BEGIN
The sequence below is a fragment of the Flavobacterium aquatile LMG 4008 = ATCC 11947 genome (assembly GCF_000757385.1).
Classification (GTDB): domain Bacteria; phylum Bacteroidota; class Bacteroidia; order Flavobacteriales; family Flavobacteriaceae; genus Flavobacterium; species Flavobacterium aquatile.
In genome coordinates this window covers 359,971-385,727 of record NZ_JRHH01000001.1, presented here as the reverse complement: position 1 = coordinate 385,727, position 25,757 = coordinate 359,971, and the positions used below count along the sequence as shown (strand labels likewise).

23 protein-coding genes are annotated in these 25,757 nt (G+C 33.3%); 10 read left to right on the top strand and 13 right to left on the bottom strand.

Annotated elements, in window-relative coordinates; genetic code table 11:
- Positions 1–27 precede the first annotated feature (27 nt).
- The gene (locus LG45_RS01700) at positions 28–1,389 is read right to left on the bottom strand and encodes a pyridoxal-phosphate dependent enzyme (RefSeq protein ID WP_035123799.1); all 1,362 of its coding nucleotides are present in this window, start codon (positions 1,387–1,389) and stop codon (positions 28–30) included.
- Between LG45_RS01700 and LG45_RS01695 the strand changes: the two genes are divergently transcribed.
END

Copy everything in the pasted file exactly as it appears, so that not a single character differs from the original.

The sequence below is a fragment of the Flavobacterium aquatile LMG 4008 = ATCC 11947 genome (assembly GCF_000757385.1).
Classification (GTDB): domain Bacteria; phylum Bacteroidota; class Bacteroidia; order Flavobacteriales; family Flavobacteriaceae; genus Flavobacterium; species Flavobacterium aquatile.
In genome coordinates this window covers 359,971-385,727 of record NZ_JRHH01000001.1, presented here as the reverse complement: position 1 = coordinate 385,727, position 25,757 = coordinate 359,971, and the positions used below count along the sequence as shown (strand labels likewise).

23 protein-coding genes are annotated in these 25,757 nt (G+C 33.3%); 10 read left to right on the top strand and 13 right to left on the bottom strand.

Annotated elements, in window-relative coordinates; genetic code table 11:
- Positions 1–27 precede the first annotated feature (27 nt).
- The gene (locus LG45_RS01700) at positions 28–1,389 is read right to left on the bottom strand and encodes a pyridoxal-phosphate dependent enzyme (RefSeq protein ID WP_035123799.1); all 1,362 of its coding nucleotides are present in this window, start codon (positions 1,387–1,389) and stop codon (positions 28–30) included.
- Between LG45_RS01700 and LG45_RS01695 the strand changes: the two genes are divergently transcribed.